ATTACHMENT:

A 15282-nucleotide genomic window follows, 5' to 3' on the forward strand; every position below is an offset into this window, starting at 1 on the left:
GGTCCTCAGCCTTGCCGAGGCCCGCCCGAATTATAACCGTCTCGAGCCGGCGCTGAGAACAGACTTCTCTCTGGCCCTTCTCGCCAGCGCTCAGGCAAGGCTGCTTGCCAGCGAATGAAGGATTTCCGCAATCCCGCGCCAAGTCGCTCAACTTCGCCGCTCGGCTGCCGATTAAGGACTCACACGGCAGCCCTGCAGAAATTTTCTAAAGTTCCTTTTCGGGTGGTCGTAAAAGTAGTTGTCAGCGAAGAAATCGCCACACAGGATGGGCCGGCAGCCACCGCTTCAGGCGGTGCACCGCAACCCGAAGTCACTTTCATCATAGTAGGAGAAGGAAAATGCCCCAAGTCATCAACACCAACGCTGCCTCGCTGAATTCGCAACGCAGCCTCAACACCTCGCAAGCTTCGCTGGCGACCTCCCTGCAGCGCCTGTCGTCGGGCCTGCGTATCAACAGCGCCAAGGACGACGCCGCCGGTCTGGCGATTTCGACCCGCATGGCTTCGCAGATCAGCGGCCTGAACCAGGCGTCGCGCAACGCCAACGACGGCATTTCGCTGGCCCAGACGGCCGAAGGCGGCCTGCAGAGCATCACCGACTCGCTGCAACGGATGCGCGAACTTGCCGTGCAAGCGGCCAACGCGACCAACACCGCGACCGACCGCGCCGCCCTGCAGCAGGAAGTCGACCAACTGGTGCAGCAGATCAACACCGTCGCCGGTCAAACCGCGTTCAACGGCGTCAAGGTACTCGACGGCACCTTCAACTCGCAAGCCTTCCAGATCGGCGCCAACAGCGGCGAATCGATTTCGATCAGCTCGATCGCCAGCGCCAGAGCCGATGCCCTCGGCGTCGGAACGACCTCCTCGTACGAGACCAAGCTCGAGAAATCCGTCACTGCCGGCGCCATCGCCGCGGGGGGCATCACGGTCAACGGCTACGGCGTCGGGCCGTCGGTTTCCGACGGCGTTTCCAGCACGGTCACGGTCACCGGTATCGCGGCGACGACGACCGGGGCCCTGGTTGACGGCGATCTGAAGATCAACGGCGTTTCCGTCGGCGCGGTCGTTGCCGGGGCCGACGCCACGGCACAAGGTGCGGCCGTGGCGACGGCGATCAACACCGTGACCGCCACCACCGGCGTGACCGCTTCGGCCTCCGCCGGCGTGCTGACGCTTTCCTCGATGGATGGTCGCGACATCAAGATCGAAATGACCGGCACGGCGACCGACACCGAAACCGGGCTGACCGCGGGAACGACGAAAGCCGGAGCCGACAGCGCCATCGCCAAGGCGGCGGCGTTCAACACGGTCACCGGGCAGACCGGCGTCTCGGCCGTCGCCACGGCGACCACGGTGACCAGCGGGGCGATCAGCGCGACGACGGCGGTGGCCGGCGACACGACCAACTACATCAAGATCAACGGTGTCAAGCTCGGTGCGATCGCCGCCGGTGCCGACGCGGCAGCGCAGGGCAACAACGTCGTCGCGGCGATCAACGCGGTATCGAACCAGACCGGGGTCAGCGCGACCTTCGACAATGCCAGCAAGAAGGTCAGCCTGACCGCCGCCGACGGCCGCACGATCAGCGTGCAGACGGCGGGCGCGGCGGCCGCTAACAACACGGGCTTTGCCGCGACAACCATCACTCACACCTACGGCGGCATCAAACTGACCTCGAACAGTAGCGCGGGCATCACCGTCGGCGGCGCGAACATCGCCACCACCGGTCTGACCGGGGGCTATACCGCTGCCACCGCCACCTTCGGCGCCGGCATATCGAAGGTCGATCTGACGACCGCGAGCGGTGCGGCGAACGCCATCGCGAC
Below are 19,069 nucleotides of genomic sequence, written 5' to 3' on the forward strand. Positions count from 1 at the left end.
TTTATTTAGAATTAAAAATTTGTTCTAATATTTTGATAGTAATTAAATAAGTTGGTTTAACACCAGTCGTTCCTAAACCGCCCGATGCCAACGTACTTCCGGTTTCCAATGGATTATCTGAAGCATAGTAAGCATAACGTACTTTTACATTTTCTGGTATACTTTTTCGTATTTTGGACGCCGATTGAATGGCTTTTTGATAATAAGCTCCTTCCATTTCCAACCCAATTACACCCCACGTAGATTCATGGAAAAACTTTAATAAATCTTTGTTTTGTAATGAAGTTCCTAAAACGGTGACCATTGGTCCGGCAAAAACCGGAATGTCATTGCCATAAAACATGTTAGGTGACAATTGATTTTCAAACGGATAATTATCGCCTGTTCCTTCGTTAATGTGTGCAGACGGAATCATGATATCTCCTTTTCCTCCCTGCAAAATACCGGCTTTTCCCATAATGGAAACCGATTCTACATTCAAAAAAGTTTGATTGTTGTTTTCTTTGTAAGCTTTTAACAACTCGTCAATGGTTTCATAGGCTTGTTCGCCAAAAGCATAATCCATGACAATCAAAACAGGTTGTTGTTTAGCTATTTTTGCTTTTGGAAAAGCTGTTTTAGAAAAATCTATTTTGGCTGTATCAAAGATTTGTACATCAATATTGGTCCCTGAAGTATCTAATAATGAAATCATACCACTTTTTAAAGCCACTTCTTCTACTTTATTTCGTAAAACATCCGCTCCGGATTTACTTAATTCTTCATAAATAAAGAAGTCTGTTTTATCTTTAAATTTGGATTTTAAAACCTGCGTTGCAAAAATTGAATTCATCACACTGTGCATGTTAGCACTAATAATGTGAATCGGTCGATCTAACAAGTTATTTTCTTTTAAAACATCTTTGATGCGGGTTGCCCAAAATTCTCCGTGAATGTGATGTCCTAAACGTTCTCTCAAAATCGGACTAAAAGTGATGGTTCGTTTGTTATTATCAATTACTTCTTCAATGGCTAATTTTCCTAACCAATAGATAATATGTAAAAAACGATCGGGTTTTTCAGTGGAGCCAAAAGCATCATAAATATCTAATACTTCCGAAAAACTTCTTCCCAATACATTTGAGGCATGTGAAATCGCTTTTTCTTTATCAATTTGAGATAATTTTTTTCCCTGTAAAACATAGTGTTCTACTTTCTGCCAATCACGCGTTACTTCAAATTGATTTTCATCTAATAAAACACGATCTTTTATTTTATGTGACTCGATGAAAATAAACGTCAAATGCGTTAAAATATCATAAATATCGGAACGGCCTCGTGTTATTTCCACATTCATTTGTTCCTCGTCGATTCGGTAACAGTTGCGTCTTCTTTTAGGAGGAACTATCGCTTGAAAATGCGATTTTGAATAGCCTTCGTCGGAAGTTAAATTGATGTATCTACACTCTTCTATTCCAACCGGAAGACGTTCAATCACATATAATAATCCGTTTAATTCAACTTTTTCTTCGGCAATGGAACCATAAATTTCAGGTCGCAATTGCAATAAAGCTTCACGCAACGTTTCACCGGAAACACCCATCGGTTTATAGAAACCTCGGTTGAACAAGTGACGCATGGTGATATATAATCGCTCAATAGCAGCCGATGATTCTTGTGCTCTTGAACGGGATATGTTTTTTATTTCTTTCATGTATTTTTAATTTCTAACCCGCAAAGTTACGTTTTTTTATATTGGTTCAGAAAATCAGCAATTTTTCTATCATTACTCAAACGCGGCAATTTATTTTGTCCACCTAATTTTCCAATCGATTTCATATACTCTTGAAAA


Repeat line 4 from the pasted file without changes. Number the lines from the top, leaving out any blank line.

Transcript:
TTTATTTAGAATTAAAAATTTGTTCTAATATTTTGATAGTAATTAAATAAGTTGGTTTAACACCAGTCGTTCCTAAACCGCCCGATGCCAACGTACTTCCGGTTTCCAATGGATTATCTGAAGCATAGTAAGCATAACGTACTTTTACATTTTCTGGTATACTTTTTCGTATTTTGGACGCCGATTGAATGGCTTTTTGATAATAAGCTCCTTCCATTTCCAACCCAATTACACCCCACGTAGATTCATGGAAAAACTTTAATAAATCTTTGTTTTGTAATGAAGTTCCTAAAACGGTGACCATTGGTCCGGCAAAAACCGGAATGTCATTGCCATAAAACATGTTAGGTGACAATTGATTTTCAAACGGATAATTATCGCCTGTTCCTTCGTTAATGTGTGCAGACGGAATCATGATATCTCCTTTTCCTCCCTGCAAAATACCGGCTTTTCCCATAATGGAAACCGATTCTACATTCAAAAAAGTTTGATTGTTGTTTTCTTTGTAAGCTTTTAACAACTCGTCAATGGTTTCATAGGCTTGTTCGCCAAAAGCATAATCCATGACAATCAAAACAGGTTGTTGTTTAGCTATTTTTGCTTTTGGAAAAGCTGTTTTAGAAAAATCTATTTTGGCTGTATCAAAGATTTGTACATCAATATTGGTCCCTGAAGTATCTAATAATGAAATCATACCACTTTTTAAAGCCACTTCTTCTACTTTATTTCGTAAAACATCCGCTCCGGATTTACTTAATTCTTCATAAATAAAGAAGTCTGTTTTATCTTTAAATTTGGATTTTAAAACCTGCGTTGCAAAAATTGAATTCATCACACTGTGCATGTTAGCACTAATAATGTGAATCGGTCGATCTAACAAGTTATTTTCTTTTAAAACATCTTTGATGCGGGTTGCCCAAAATTCTCCGTGAATGTGATGTCCTAAACGTTCTCTCAAAATCGGACTAAAAGTGATGGTTCGTTTGTTATTATCAATTACTTCTTCAATGGCTAATTTTCCTAACCAATAGATAATATGTAAAAAACGATCGGGTTTTTCAGTGGAGCCAAAAGCATCATAAATATCTAATACTTCCGAAAAACTTCTTCCCAATACATTTGAGGCATGTGAAATCGCTTTTTCTTTATCAATTTGAGATAATTTTTTTCCCTGTAAAACATAGTGTTCTACTTTCTGCCAATCACGCGTTACTTCAAATTGATTTTCATCTAATAAAACACGATCTTTTATTTTATGTGACTCGATGAAAATAAACGTCAAATGCGTTAAAATATCATAAATATCGGAACGGCCTCGTGTTATTTCCACATTCATTTGTTCCTCGTCGATTCGGTAACAGTTGCGTCTTCTTTTAGGAGGAACTATCGCTTGAAAATGCGATTTTGAATAGCCTTCGTCGGAAGTTAAATTGATGTATCTACACTCTTCTATTCCAACCGGAAGACGTTCAATCACATATAATAATCCGTTTAATTCAACTTTTTCTTCGGCAATGGAACCATAAATTTCAGGTCGCAATTGCAATAAAGCTTCACGCAACGTTTCACCGGAAACACCCATCGGTTTATAGAAACCTCGGTTGAACAAGTGACGCATGGTGATATATAATCGCTCAATAGCAGCCGATGATTCTTGTGCTCTTGAACGGGATATGTTTTTTATTTCTTTCATGTATTTTTAATTTCTAACCCGCAAAGTTACGTTTTTTTATATTGGTTCAGAAAATCAGCAATTTTTCTATCATTACTCAAACGCGGCAATTTATTTTGTCCACCTAATTTTCCAATCGATTTCATATACTCTTGAAAA